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Alexhorsfall95
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Yeah I'm in the same boat as you leaving a good job to pursue this.

In terms of Unis I've looked at Teeside, Sheffield Hallam, Bradford and York.

Teesside is very confusing with its entry requirement via Access courses looks like they require another level 3 study in a relevant science along side your Access course. I have emailed them for clarity on that situation.

The others all look like the accept Access courses as a stand alone entry requirement - Given you have the relevant GCSE and experience.

It is big decision obviously with the grant as getting into Uni writes it off but failing too means you havebto pay back the £4K course fees.

With open days coming up definitely worth getting registered for them so we can ask the questions regarding acceptance of Access courses and such.

Also if you don't already it'll be worth going off and getting your C1 licence ready for Starting uni that way you have something most won't.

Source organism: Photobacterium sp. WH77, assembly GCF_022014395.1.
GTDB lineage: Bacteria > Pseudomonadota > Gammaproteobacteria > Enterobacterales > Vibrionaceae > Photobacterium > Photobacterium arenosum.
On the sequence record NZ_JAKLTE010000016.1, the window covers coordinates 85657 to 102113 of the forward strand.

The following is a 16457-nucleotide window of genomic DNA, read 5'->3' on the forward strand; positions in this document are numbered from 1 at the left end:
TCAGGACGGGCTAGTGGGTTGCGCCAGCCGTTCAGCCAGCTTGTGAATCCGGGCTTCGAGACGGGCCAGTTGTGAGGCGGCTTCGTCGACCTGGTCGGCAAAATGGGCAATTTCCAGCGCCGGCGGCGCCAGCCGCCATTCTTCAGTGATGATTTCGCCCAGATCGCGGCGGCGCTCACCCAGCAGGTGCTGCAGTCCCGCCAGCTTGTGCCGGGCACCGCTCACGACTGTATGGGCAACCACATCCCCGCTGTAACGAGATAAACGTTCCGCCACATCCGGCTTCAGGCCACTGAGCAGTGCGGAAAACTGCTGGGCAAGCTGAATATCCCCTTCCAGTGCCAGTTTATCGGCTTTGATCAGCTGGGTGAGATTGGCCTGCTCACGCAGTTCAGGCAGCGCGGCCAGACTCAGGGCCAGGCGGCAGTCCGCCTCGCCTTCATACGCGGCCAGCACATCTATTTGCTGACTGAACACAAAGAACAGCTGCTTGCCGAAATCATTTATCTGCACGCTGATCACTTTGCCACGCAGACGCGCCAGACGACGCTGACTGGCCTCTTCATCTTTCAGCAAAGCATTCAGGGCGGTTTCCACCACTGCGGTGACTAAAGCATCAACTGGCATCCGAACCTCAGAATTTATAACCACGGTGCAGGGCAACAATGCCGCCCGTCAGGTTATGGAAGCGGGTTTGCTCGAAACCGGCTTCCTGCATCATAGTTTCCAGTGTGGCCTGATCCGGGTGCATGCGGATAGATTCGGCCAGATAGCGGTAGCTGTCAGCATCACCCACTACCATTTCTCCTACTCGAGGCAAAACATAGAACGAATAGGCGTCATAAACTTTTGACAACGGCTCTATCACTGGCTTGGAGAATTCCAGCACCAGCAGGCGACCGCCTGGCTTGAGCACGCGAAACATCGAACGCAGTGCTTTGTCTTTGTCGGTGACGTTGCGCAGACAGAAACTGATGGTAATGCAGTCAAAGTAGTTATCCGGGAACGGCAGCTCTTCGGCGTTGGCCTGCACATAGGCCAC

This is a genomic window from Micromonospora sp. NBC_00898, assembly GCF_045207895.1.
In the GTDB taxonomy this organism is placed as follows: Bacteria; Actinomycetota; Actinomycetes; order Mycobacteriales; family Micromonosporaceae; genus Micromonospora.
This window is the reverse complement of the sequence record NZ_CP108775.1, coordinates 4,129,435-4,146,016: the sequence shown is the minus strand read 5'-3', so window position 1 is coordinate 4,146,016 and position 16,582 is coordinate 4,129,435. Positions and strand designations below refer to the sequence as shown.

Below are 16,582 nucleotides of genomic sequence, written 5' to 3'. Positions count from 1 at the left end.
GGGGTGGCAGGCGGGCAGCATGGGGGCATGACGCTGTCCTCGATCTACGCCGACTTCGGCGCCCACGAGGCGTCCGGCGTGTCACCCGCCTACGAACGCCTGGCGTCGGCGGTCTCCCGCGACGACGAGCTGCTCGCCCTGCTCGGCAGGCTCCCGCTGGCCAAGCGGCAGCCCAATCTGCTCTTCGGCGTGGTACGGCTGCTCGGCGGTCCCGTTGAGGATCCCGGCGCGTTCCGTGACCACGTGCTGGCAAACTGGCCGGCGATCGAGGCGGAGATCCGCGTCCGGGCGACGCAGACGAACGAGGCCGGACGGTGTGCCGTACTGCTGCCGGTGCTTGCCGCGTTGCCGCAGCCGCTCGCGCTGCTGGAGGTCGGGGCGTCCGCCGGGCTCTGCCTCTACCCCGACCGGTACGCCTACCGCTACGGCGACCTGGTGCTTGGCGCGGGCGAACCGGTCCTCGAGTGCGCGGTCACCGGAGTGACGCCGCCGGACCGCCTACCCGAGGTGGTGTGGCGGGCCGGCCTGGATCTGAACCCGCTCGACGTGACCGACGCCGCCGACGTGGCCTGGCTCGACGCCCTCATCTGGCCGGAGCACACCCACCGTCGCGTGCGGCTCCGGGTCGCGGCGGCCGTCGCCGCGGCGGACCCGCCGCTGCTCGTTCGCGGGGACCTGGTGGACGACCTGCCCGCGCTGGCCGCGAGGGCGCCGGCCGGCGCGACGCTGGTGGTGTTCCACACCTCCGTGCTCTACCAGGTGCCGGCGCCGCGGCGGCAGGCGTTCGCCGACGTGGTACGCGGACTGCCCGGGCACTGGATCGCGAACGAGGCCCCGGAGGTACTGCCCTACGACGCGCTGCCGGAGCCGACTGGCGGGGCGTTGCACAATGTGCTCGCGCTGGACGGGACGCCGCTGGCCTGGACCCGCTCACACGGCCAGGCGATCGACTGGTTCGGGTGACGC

(Original post by Antler)
This is also something that has been playing on my mind, I have a place at college to study the Access to Paramedic course but I am worried there is no chance of actually getting on the course at Uni( I am giving up a well paid job to follow my dream)

Which uni’s have you looked at?
Yeah I'm in the same boat as you leaving a good job to pursue this.


In terms of Unis I've looked at Teeside, Sheffield Hallam, Bradford and York.


Teesside is very confusing with its entry requirement via Access courses looks like they require another level 3 study in a relevant science along side your Access course. I have emailed them for clarity on that situation.


The others all look like the accept Access courses as a stand alone entry requirement - Given you have the relevant GCSE and experience.


It is big decision obviously with the grant as getting into Uni writes it off but failing too means you havebto pay back the £4K course fees.